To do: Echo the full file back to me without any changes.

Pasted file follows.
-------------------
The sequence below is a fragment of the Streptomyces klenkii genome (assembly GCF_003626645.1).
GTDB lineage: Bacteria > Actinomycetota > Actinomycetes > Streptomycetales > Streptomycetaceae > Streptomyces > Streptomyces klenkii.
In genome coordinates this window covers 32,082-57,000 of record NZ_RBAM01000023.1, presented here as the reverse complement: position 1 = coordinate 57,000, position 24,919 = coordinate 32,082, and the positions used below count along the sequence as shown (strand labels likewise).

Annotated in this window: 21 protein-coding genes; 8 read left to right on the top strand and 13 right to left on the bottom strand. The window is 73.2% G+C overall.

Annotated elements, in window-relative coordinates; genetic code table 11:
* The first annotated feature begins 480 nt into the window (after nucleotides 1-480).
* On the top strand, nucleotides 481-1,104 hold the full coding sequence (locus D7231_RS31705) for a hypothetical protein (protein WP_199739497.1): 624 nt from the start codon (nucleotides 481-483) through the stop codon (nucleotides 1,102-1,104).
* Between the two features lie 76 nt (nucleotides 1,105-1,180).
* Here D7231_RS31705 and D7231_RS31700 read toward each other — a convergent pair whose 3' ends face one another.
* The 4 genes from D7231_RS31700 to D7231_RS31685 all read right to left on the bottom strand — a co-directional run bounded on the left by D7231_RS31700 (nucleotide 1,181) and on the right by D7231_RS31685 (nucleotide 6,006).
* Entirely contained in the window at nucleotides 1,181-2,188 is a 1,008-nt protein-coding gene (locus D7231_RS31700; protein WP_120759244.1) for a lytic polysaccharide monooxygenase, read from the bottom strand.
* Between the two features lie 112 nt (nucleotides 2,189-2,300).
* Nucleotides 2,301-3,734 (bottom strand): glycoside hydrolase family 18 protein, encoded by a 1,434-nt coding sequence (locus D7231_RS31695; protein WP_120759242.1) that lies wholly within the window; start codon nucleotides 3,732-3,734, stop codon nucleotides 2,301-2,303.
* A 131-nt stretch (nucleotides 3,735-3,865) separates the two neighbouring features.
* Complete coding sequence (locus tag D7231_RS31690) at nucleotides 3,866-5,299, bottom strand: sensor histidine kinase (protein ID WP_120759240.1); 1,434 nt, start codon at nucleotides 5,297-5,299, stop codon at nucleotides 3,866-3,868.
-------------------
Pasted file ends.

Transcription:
The sequence below is a fragment of the Streptomyces klenkii genome (assembly GCF_003626645.1).
GTDB lineage: Bacteria > Actinomycetota > Actinomycetes > Streptomycetales > Streptomycetaceae > Streptomyces > Streptomyces klenkii.
In genome coordinates this window covers 32,082-57,000 of record NZ_RBAM01000023.1, presented here as the reverse complement: position 1 = coordinate 57,000, position 24,919 = coordinate 32,082, and the positions used below count along the sequence as shown (strand labels likewise).

Annotated in this window: 21 protein-coding genes; 8 read left to right on the top strand and 13 right to left on the bottom strand. The window is 73.2% G+C overall.

Annotated elements, in window-relative coordinates; genetic code table 11:
* The first annotated feature begins 480 nt into the window (after nucleotides 1-480).
* On the top strand, nucleotides 481-1,104 hold the full coding sequence (locus D7231_RS31705) for a hypothetical protein (protein WP_199739497.1): 624 nt from the start codon (nucleotides 481-483) through the stop codon (nucleotides 1,102-1,104).
* Between the two features lie 76 nt (nucleotides 1,105-1,180).
* Here D7231_RS31705 and D7231_RS31700 read toward each other — a convergent pair whose 3' ends face one another.
* The 4 genes from D7231_RS31700 to D7231_RS31685 all read right to left on the bottom strand — a co-directional run bounded on the left by D7231_RS31700 (nucleotide 1,181) and on the right by D7231_RS31685 (nucleotide 6,006).
* Entirely contained in the window at nucleotides 1,181-2,188 is a 1,008-nt protein-coding gene (locus D7231_RS31700; protein WP_120759244.1) for a lytic polysaccharide monooxygenase, read from the bottom strand.
* Between the two features lie 112 nt (nucleotides 2,189-2,300).
* Nucleotides 2,301-3,734 (bottom strand): glycoside hydrolase family 18 protein, encoded by a 1,434-nt coding sequence (locus D7231_RS31695; protein WP_120759242.1) that lies wholly within the window; start codon nucleotides 3,732-3,734, stop codon nucleotides 2,301-2,303.
* A 131-nt stretch (nucleotides 3,735-3,865) separates the two neighbouring features.
* Complete coding sequence (locus tag D7231_RS31690) at nucleotides 3,866-5,299, bottom strand: sensor histidine kinase (protein ID WP_120759240.1); 1,434 nt, start codon at nucleotides 5,297-5,299, stop codon at nucleotides 3,866-3,868.